>If I managed to get away with doing it on a regular basis, that would surely be emotional child abuse.

    I reply: The Book of Job teaches us that it is sinful presumption to tell a person (without divine revelation) their temporal afflictions are punishments from God.
    So I agree you should not sin by telling children with cancer that God is punishing them. It hurts the child & it clearly puts YOU in danger of Hell for speaking such nonsense.

    >Of course, the fact that it is known beyond sane doubt that traditional Christianity is simply a set of myths makes it worse: for example, we know for certain that the world, biological species, etc. were not all created in a mere six days. We know that, even if Jesus were a clone, he would have been female, not male.

    I reply: Scratch an Atheist find a fundamentalist. Dude not even many of the Church Fathers interpreted the “Six Days” as literal 24 hour days. All educated persons in the area of Patristic studies know that. Here is a quarter, buy a clue.


    >But even without knowing that Christianity has been proven beyond sane doubt to be mythical, yes, it is emotional child abuse, because the claim is that a *just* God is pursuing the eternal punishment and therefore that the young victims *deserve* it.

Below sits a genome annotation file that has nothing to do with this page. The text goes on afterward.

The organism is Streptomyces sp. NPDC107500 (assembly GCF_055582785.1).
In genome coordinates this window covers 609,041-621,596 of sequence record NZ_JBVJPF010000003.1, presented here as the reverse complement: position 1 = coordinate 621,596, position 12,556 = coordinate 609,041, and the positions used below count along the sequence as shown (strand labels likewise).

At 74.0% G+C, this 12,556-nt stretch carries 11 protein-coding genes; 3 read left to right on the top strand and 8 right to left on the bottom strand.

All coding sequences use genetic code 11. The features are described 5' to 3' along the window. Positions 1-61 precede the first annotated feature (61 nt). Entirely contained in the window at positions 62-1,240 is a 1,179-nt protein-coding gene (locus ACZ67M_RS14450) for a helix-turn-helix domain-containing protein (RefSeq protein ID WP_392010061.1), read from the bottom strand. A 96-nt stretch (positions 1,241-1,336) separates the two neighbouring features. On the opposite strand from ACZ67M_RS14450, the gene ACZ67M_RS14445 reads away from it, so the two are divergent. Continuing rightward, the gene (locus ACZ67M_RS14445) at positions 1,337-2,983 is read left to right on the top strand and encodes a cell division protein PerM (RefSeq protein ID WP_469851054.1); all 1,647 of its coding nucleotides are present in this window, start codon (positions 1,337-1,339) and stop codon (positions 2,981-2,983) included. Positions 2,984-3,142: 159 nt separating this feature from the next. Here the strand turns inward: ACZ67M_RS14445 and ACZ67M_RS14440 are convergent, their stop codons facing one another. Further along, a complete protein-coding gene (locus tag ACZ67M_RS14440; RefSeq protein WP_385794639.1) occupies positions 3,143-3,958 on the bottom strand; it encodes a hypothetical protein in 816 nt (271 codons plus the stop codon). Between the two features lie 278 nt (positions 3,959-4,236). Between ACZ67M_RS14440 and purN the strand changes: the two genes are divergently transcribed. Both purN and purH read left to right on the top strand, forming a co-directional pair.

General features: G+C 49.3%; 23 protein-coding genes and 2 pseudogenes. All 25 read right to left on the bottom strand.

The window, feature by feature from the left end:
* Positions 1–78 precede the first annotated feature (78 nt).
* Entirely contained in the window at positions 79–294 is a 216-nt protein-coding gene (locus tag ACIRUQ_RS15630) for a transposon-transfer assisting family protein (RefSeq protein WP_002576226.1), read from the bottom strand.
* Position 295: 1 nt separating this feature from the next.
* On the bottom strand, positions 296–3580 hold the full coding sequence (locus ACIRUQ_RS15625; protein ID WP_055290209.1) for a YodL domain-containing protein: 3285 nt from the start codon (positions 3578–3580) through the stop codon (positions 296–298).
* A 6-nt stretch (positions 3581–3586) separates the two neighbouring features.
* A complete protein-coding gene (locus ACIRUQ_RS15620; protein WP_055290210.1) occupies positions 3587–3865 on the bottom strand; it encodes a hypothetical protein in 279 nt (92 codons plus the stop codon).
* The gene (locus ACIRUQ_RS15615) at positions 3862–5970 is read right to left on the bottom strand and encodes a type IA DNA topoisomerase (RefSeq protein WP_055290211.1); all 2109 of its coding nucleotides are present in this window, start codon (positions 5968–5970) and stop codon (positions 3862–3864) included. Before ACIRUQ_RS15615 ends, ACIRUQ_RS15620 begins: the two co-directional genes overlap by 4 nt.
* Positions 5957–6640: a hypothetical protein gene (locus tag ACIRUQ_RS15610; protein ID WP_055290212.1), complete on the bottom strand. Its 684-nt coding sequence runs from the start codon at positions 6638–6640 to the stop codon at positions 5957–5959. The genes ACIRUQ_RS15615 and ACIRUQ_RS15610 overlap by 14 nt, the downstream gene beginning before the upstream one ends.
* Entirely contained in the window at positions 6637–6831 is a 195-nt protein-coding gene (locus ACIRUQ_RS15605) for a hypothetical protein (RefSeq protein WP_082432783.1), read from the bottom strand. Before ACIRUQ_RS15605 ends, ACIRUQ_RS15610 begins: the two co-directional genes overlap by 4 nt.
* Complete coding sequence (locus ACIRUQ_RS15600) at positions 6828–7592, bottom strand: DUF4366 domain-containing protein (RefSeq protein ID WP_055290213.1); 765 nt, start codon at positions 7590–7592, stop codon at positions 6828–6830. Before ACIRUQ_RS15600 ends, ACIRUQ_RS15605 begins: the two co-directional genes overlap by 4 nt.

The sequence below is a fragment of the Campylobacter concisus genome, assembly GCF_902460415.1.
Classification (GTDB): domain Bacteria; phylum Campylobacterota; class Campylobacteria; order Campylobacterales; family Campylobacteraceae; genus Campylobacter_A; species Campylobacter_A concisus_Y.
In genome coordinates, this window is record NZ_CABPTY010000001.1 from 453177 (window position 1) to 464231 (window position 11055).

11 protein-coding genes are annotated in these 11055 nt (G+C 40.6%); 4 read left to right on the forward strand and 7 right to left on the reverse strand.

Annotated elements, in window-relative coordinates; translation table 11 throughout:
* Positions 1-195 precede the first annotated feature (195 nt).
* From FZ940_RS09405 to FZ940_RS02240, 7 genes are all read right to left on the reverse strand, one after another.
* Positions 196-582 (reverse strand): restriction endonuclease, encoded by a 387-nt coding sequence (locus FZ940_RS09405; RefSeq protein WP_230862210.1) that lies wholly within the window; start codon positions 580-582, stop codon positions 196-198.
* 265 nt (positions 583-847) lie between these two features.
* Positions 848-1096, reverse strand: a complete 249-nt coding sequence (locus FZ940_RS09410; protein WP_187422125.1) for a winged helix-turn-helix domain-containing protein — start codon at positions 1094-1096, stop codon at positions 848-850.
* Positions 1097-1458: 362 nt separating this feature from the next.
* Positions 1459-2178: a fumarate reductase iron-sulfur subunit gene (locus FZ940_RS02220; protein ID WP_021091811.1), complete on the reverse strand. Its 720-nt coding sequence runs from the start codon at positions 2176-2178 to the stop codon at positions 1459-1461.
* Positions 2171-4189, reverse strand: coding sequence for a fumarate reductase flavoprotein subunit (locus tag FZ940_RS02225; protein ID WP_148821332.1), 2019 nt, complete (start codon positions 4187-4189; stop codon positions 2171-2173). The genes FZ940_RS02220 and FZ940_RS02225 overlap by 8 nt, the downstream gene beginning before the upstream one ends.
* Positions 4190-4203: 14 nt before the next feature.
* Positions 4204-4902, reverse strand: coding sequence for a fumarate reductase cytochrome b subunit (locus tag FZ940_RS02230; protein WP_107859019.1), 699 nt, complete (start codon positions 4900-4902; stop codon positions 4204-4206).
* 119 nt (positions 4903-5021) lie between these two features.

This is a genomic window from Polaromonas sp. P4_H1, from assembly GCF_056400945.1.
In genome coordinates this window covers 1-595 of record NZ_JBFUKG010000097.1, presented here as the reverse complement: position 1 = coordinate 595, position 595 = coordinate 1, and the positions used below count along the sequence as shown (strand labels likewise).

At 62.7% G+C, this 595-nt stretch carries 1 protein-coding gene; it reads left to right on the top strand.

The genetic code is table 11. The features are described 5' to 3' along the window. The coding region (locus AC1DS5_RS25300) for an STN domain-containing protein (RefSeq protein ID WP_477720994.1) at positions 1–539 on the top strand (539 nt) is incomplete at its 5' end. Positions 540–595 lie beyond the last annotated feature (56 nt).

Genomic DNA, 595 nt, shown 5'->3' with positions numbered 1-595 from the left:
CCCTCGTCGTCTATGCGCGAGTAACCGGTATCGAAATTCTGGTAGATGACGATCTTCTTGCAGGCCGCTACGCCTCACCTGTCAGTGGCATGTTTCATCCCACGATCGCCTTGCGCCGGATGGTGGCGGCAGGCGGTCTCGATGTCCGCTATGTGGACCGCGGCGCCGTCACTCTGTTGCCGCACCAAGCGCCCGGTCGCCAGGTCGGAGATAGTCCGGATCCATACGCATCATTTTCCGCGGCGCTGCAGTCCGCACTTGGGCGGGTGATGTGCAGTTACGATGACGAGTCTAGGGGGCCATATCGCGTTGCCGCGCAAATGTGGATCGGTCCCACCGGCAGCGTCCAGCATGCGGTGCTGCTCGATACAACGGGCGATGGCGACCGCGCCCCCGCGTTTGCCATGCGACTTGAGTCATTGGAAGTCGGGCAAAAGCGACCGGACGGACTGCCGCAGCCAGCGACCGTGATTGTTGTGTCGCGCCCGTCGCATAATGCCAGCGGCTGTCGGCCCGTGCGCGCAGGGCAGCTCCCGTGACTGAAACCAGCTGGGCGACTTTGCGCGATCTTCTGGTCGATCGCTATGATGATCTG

I reply: Rather, a Ominiwise Deity by definition, can infallibly & with PERFECT justice sent those who truly deserve it to Hell. That’s why contrary to that new horror movie, the decision IS NOT left to bitter Old Gypsy Women who want to get back at some hapless loan officer for kicking them out of their house.

    >Christianity is one of the most evil sets of ideas to ever plague the civilized world, arguably even worse than socialism.

    I reply: Well I’m still waiting for the peer reviewed empirical evidence that Christian Children are maladjusted. So I’m guessing it’s a waste of time to ask for your historical data to back up this extreme claim.

    >Fortunately, nowadays, all intelligent, well-educated, honest people know that traditional Christianity is false.

    I reply: Which “Traditional” Christianity? I’m Catholic & as such I reject Protestantism as “traditional”(no offense Marino).


    >I know of not a single person who is an exception to that statement anywhere on earth.

    I reply: You don’t strike me as very intelligent. Your are very whiny & you CLEARY have no historic knowledge of Christianity beyond a superficial understand of certain species of western fundamentalism. You have no knowledge of Tradition, hisotry & the role it’s played in interpreting Scripture. Clearly you have never read Smith or Nagel or any intelligent Atheist who can make a challenging, credible philosophical and or logical case against religious belief but you smack of that pandantic ramblings of Dawkins, Harris & the other four horsemen who are nothing more than the pabulum given to the unwashed anti-intellectual Atheist masses.

    That is just sad.

    >And I have looked for such an exception. Oh, how I have looked!

    I reply: Whatever dude.

    ReplyDelete